I have a PST-61D with a large tribander and a shorty 40 above it on a 2
inch chrome-moly mast. Not long after I put it up this spring we
experienced some of the strongest clear weather winds I've ever seen
here in Arizona, with 90 mph gusts on several occasions and one that
topped out my wind gauge at over 100 mph. These are typically
mini-twisters caused by the wind swirling around the ridgelines on the
side of the mountain range I live on. They roar down the hillside like
a freight train and I've watched them rip branches off trees 200 feet
away from me while I stood in completely calm air. When one of these
little monsters hits the tower dead on, it is entirely possible for the
wind to be pushing on one end of the antenna boom while simultaneously
pulling on the other end. The torque on the system would be incredible
in such situations.
I had tightened every bolt on the rotator and boom-to-mast clamps as
tightly as I could but still suffered some slippage during a couple of
those twisters. My solution was to realign everything on a calm day and
then pin everything to the mast with 3/8 inch grade 8 bolts. There is,
I suppose, some potential for the bolts enlarging the holes in the mast
over time, but I again tightened all the clamp bolts as tightly as
possible and I don't expect the pins to come into play very often. I
realize some folks try to avoid pinning the mast in a rotator, figuring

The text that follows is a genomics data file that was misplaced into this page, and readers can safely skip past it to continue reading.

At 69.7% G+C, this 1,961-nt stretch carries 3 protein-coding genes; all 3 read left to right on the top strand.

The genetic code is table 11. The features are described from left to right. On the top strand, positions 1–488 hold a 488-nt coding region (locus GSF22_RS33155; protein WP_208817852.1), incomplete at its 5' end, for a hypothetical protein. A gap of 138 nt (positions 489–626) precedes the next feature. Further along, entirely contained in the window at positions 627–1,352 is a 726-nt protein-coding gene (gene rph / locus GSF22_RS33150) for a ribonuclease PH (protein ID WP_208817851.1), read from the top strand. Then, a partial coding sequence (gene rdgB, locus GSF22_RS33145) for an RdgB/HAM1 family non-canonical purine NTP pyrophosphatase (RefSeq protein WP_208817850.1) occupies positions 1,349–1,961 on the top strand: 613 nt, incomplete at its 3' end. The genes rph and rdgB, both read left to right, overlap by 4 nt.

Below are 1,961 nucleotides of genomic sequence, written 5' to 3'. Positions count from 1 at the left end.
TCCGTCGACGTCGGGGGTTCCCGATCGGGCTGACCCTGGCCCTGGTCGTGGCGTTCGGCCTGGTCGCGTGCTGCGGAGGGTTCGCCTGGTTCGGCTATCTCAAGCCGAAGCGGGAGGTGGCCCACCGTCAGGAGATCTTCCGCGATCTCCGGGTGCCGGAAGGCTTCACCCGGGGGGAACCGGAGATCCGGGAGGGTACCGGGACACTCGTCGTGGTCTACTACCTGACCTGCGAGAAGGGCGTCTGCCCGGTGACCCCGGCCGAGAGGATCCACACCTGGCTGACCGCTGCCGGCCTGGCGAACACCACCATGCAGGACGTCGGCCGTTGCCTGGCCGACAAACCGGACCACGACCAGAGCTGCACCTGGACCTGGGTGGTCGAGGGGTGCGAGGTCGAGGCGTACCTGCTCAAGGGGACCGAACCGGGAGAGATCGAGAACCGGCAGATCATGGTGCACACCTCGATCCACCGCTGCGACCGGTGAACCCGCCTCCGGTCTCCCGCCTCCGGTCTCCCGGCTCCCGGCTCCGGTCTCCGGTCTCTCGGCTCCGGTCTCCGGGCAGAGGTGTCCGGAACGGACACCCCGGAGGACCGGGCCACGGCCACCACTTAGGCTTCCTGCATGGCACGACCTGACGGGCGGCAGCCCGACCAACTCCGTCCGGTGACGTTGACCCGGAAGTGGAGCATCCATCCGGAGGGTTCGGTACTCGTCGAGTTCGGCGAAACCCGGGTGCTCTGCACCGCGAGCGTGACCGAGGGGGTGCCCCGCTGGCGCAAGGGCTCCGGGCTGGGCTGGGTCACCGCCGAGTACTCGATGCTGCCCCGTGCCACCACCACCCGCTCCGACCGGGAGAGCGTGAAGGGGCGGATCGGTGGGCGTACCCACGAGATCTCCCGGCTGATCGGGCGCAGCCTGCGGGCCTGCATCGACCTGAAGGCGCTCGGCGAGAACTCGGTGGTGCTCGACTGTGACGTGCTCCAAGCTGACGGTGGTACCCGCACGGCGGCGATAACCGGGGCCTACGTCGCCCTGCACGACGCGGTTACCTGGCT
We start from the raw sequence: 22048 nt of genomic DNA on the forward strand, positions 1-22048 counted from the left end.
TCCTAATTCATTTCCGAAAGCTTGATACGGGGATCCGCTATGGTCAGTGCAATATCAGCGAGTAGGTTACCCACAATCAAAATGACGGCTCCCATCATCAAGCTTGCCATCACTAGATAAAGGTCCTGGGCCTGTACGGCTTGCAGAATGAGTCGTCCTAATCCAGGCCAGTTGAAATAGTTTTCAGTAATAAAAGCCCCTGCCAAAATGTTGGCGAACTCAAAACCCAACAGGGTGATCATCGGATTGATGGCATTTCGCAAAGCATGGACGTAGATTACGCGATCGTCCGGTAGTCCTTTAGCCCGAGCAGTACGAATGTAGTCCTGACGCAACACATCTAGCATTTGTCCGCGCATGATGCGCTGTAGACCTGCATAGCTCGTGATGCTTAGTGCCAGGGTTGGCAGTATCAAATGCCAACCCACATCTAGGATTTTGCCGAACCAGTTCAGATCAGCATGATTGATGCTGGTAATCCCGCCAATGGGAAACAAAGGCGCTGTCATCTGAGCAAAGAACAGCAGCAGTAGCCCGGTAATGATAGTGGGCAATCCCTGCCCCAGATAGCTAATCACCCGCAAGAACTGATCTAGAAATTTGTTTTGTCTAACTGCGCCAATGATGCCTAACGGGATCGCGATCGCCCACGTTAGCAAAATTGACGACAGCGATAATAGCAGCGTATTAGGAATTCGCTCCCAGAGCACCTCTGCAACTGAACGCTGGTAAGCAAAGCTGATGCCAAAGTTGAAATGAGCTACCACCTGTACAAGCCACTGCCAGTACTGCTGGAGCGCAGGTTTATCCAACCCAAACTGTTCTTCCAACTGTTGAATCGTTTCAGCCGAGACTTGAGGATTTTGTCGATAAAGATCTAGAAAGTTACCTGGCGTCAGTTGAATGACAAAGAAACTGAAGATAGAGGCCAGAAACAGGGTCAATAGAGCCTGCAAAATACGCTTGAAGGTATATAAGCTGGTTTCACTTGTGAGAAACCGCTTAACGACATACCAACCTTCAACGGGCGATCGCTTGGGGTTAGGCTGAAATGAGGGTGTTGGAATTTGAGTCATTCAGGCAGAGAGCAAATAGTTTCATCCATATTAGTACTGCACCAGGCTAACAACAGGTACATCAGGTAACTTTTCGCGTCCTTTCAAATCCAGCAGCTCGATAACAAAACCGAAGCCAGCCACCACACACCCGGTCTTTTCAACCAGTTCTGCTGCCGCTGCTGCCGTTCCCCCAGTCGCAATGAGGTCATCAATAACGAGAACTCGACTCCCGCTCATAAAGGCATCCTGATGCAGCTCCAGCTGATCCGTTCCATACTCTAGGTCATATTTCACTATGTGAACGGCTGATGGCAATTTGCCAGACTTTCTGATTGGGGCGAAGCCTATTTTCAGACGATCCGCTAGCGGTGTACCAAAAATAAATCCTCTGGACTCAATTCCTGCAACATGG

that slippage offers a bit of safety factor against overstressing the
rotator, but it seems to me that it would be pretty silly then to try to
totally avoid slippage in the first place. It doesn't matter whether
the mast is securely clamped in place in the rotator or if it is pinned
... the net result is the same.
My attitude is that I didn't buy a strong enough rotator if I have to
worry about it getting damaged without slipping. And if your PST-61C
clamp is the same as the one on my PST-61D, it already has holes in it
that are just the right size for a 3/8 bolt.
By the way, chrome-moly is exceptionally tough but not overly hard, and
drilling through the 1/4 inch wall mast was not difficult. I used a
cordless drill and the gold-colored "titanium pilot point" bits made by
DeWalt that are sold at Home Depot.
David J Windisch wrote:
> Hi, all concerned:
> The rotator clamp held the mast just fine for more than a year since
> 01/03/2007; now, even though all 6 of the 1/2" clamp-bolts have been
> retightened, the mast is slipping again.
> We've had several "microbursts", as defined by neighbors witnessing trees
> toppling down and/or being heavily damaged along straigh-line paths in the
> area. One incident was within 30M of the tower; thank Goodness for the grace
> of near-misses.
> Fwiw, 2 homebrew antenna-to-mast clamps, in a TH11 and 402CD shortstack, made
> with DXE U-bolts and half-inch aluminum angle stock, have not budged.
> Been reading the searchable archives. Is a SlippNott, purchased or homebrew,
> the way to go?
> Help, please.
> Tia & 73,
> Dave, W8FGX
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